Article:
“Our incentive program has helped,” he said.
While Sysco has a good program with workers, like all Oklahoma businesses, it is still affected by the high premium rates, costs of attorneys and settlement of suits.
“My involvement with workers comp over the years was writing checks,” Davis said.
A simple “slip and fall” turned into $350,00 in one case, Davis said. An employee had surgeries for carpel tunnel syndrome, shoulder surgeries and was off work for a year and was still mediating two years later, he said. Like many employers, Davis said workers comp in Oklahoma is not doing what it was designed to do — pay for medical treatment to get people healthy and back to work as quickly as possible.
“At no point in time does it seem like the point is to get the employees healthy and back to work,” he said. “In Oklahoma, it seems like it is a good deal for the employees to draw this out.”
The payoff is “very enticing” for some but that price is carried by all of us, not just employers, Davis said.
“We’re all employers,” he said. “Norman Public Schools is an employer. The city of Norman is an employer.”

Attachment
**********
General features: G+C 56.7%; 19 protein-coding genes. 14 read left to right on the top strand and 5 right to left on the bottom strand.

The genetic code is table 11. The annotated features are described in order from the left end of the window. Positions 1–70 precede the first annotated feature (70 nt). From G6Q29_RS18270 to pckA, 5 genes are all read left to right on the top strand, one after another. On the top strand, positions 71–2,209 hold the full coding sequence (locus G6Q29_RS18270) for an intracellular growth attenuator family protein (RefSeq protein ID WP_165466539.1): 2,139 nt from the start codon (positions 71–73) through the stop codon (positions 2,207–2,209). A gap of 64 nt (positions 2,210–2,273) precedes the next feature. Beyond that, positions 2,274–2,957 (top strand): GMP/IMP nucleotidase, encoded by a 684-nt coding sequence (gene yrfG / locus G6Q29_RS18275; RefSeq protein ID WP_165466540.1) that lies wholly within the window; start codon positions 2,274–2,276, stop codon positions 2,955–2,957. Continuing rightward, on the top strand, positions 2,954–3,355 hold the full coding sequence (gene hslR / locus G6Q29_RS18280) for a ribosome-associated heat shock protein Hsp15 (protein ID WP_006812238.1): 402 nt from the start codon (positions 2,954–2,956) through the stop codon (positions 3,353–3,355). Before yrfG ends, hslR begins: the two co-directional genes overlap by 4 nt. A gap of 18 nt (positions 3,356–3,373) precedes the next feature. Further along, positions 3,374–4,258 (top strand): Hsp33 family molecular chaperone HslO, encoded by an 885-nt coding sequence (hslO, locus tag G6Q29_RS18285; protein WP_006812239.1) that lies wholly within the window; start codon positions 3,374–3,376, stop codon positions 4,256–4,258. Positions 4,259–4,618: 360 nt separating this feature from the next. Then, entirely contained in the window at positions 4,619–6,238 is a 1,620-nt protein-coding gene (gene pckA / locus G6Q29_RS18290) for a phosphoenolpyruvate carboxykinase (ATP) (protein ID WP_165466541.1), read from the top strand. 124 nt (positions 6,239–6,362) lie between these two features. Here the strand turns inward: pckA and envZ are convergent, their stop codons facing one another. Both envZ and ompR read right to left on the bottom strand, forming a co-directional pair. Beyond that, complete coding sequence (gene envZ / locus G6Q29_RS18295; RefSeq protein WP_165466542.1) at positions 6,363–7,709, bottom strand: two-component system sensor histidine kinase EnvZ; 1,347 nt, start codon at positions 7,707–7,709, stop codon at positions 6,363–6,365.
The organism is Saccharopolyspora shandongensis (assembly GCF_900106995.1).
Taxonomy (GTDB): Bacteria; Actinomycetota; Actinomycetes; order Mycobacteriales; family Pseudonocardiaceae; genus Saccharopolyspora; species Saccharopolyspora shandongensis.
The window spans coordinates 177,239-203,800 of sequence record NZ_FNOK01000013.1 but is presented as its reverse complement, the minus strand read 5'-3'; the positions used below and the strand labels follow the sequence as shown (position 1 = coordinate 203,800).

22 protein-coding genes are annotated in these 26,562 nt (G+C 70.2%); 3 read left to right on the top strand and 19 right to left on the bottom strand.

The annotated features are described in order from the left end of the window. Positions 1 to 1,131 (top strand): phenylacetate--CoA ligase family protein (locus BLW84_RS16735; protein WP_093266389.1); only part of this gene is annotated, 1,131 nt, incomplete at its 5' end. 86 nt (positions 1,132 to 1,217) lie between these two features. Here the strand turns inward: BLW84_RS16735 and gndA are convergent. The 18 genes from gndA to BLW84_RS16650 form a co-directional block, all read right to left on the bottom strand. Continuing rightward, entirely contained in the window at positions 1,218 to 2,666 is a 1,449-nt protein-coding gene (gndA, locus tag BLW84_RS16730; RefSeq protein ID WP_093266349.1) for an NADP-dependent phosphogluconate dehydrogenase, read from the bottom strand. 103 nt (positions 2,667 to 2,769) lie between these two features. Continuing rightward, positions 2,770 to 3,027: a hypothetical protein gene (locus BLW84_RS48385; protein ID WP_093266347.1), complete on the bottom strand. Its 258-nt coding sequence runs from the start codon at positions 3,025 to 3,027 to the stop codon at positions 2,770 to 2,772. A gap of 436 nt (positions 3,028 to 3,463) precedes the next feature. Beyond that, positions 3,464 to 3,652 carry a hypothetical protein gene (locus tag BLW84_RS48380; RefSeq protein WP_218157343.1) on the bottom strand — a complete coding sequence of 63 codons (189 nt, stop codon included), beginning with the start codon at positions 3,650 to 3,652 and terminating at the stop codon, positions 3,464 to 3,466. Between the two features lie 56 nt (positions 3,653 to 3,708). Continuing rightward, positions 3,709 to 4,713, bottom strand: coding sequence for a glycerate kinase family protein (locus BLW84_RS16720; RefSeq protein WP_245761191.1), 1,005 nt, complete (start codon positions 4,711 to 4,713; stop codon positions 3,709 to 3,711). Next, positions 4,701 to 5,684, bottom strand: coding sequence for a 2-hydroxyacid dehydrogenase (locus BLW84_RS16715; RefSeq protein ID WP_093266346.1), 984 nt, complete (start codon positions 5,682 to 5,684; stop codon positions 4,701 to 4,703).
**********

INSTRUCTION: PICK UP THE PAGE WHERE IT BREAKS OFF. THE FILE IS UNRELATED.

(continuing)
Oklahoma has one of the highest premium rates in the nation.
“Isn’t that unbelievable?” Davis said.
The state also rates high for “Lost-Time Claim Frequency,” and the same injury costs two-and-a-half times more in Oklahoma than it does in Texas.
Facts like these are part of why Davis agreed to become part of the Oklahoma Injury Benefit Coalition. The group is working on an omnibus workers comp proposal for 2013 that could include a workers comp act, an injury benefit act and a workers comp arbitration act.
Davis said there are hopes pinned on Senate Bill 1062 which would solve many issues for the state’s employers.
“The idea is to move to an administrative system,” he said.
Trial lawyers are likely to oppose the bill, but Davis thinks it has the support to pass.